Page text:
In Sebastian Faulks’ 2001 novel On Green Dolphin Street, a married woman who is having an affair “had always believed that the adventure of marriage was incomparably more interesting than the petty indulgence of betrayal.” Marriage might be interesting, but it fails to hold Mary van der Linden, and at a crucial moment she chooses the affair. For Faulks, his protagonist’s belief is a hypothesis to be tested and challenged. In The Rector’s Daughter it is axiomatic.

After the kiss between Herbert and Mary, the main characters stand at a painful juncture. Herbert and Kathy, grotesquely ill-matched, face at best a loveless truce, while Mary, timid and awkward though she might be, poses a powerful outside temptation. Yet just when a forbidden romance between Herbert and Mary seems imminent, Mayor reveals a tender side of Kathy and hidden, hopeful aspects to her relationship with Herbert.

After a century of novels like On Green Dolphin Street, many readers might be disinclined to take Mayor’s word for it. How can these two incompatible people make their marriage work? Why bother trying? It was a mistake. Just undo it. Mayor doesn’t moralize in response to such objections, or explain why Herbert and Kathy ought to stay married. She doesn’t rebuke the spirit of the times. She simply treats the couple’s love as an established fact, which might be harder for readers to accept than if the characters simply stuck it out in faithfulness to a solemn vow.

We’re shocked when Herbert and Kathy marry, and even more shocked when their marriage endures, because we’re confronted by how little we know them. And if we don’t know them, we might not know the real people around us. Some novels create the illusion of characters whom we understand better than we understand our own friends and family. The Rector’s Daughter makes us question how completely and reliably we can know anyone. Far from being a bleak or shattering thought, this chastened awareness is fresh and exhilarating, transforming our companions from objects of knowledge into occasions of reverent wonder.

Long after their infatuation runs its course, long after the forbidden kiss with Mary, Herbert and Kathy begin to glimpse what keeps them together: “Habit helped them. It helped Mr. Herbert, for instance, to get on with Kathy’s jokes; not to listen to them, but to listen to her ringing laugh, which to his ears was one of the pleasantest sounds in Nature, not musical, but delightful, like the cawing of rooks.” The comparison might not be very romantic, but that seems to be Mayor’s point. When the angels stop singing, the rooks go on cawing, and the grateful cleric discovers he liked the rooks all along.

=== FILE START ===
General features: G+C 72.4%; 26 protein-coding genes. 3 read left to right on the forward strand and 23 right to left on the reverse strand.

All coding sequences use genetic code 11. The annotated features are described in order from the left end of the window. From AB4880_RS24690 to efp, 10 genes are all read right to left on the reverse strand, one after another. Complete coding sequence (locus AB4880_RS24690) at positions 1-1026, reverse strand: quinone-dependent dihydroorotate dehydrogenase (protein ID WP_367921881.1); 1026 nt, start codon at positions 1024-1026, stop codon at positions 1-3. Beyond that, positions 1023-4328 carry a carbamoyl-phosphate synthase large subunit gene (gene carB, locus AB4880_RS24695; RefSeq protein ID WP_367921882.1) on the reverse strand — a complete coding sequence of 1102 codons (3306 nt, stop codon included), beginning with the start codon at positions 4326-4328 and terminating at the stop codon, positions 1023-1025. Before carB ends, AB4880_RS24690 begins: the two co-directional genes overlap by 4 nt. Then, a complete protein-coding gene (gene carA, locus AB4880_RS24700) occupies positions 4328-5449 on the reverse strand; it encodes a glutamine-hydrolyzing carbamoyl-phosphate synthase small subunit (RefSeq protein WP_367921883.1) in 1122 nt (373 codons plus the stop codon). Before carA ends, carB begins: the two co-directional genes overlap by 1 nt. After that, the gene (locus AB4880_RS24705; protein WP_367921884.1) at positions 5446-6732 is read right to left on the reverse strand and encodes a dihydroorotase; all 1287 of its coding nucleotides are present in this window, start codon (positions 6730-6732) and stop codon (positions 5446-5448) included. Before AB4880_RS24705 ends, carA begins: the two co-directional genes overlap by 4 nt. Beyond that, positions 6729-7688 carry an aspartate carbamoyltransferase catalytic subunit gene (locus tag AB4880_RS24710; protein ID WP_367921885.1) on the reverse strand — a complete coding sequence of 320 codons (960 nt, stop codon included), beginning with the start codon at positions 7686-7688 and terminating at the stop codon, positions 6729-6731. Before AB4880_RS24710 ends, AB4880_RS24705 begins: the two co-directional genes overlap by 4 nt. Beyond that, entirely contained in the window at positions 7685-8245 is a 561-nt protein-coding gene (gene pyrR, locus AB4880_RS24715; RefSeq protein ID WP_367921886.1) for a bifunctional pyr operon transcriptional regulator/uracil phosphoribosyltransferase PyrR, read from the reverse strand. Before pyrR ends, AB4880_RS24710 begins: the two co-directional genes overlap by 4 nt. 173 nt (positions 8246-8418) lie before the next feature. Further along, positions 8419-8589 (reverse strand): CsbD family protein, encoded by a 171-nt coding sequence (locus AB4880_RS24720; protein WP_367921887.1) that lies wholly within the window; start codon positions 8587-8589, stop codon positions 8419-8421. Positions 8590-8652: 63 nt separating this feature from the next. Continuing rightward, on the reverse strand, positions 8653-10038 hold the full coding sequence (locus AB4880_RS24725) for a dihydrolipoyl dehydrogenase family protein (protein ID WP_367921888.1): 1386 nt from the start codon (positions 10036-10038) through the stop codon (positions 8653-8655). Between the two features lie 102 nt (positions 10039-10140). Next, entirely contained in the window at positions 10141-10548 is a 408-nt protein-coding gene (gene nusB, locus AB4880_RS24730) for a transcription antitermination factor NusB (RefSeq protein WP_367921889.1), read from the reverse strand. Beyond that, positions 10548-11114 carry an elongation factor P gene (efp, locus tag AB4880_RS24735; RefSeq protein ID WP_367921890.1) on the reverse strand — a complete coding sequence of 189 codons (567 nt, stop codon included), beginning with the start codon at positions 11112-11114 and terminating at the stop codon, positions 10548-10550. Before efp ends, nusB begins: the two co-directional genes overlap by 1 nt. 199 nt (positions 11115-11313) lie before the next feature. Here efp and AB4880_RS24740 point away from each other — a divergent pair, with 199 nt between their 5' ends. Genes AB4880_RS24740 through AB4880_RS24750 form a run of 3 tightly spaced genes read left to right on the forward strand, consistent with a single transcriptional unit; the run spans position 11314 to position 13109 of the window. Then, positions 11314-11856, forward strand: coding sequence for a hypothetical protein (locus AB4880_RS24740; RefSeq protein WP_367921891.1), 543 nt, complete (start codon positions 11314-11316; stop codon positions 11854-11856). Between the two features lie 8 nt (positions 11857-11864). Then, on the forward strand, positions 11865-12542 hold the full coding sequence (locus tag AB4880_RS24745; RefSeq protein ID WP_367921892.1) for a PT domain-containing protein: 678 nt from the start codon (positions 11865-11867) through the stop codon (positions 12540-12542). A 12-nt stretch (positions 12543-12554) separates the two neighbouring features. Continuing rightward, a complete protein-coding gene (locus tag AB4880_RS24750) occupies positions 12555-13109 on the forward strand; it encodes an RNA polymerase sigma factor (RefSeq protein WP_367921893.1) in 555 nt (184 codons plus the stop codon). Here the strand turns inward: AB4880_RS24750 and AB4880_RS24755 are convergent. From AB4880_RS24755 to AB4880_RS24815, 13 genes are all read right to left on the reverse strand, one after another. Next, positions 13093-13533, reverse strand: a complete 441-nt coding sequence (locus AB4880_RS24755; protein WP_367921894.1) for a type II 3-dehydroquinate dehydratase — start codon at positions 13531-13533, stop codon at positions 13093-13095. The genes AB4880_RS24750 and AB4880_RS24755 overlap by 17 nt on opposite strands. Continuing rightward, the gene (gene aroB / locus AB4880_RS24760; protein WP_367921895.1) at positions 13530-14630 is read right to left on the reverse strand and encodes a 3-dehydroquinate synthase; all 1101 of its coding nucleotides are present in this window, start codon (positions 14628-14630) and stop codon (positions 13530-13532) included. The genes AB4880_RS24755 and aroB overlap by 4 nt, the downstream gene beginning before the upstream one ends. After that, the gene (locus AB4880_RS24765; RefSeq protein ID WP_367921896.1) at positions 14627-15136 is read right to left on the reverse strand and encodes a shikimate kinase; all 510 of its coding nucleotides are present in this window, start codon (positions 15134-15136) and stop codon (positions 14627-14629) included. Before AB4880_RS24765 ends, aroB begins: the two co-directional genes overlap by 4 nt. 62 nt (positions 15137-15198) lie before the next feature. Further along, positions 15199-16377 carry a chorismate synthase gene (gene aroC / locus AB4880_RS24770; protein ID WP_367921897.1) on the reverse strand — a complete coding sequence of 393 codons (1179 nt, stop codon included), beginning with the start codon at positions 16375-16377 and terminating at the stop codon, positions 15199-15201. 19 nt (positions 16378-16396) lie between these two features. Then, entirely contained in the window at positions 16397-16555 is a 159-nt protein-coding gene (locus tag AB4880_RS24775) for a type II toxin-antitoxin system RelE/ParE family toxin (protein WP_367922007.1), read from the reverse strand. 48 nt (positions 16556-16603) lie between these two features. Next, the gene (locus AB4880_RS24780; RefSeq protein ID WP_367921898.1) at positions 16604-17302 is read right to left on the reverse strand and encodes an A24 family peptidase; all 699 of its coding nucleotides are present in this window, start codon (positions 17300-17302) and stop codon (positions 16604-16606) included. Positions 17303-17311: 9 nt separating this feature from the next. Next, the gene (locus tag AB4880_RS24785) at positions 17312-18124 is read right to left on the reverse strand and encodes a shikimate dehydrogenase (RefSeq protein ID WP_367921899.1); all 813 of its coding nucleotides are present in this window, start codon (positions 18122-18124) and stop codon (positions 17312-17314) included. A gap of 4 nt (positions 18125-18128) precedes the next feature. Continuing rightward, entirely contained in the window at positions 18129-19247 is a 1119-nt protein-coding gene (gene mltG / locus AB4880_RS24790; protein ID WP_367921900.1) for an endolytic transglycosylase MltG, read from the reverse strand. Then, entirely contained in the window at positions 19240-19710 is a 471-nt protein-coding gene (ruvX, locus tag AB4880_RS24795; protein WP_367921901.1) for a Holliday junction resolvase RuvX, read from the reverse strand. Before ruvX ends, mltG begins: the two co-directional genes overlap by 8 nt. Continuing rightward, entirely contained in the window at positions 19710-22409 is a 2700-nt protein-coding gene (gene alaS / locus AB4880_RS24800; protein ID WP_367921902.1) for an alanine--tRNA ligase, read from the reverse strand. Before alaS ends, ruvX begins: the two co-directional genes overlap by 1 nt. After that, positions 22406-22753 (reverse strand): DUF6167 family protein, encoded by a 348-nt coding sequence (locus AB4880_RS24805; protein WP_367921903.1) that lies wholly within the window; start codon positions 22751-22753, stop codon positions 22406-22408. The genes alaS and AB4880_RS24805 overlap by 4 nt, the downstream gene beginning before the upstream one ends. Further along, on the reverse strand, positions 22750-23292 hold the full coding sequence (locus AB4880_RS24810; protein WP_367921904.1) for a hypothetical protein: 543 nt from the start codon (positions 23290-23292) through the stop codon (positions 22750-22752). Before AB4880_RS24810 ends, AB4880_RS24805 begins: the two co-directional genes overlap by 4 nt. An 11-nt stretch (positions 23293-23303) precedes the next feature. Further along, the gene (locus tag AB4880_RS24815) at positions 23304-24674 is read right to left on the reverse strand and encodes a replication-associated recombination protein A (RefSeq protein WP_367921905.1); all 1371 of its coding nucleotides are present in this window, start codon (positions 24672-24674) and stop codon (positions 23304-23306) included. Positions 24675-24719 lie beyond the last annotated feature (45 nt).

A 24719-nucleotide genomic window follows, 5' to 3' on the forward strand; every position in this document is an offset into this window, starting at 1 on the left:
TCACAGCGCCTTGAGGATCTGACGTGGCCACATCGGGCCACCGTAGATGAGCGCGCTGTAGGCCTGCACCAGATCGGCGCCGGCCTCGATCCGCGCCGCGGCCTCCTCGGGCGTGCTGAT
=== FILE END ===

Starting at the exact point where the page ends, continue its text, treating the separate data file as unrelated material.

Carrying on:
Toward the end of the novel, Mayor’s sensitive portrayal of the Herbert marriage almost overshadows her title character. Mary slips into the background, becoming again the quiet, self-effacing spinster. Yet as Kathy and Herbert enter more deeply into each other’s confidence, Kathy learns she must share her husband’s affections with Mary, and that she and Herbert have barely glimpsed all the grace and tact they’ll need.

Perhaps this novel remains little-known because it so often rebuffs our expectations and resists our usual categories. It’s neither Victorian nor Modern, sentimental nor tough, nostalgic nor avant-garde. It doesn’t preach traditional morality, nor does it subvert it. Eloquent and nuanced, never pompous, The Rector’s Daughter sets before us the inexhaustible mystery of persons and the ways they manage to live together.

Image via Flickr


  1. David’s review was more than a review for me. I have tried twice to find this novel, and it is very hard to come by. But David’s very wise and perceptive words about this novel have just made sure that I will now pull out all the stops, and thus I am sure I will come into possession of this novel. Thank you to David for bringing this novel to my attention many months ago, and, with his sensitive, perceptive writing now, making sure I too would become a reader of this novel.

    • Hello Mel — there are lots of copies available on, and at good prices too.

      When I read this review I thought I recognized her name, so I looked her up on wikipedia. Turns out that she wrote some ghost stories that were praised by M.R. James, collected in a book called ‘The Room Opposite.’ I have quite a few collections of English ghost stories, and I’m sure her work appears in some of them, but I don’t think I have a copy of the book itself.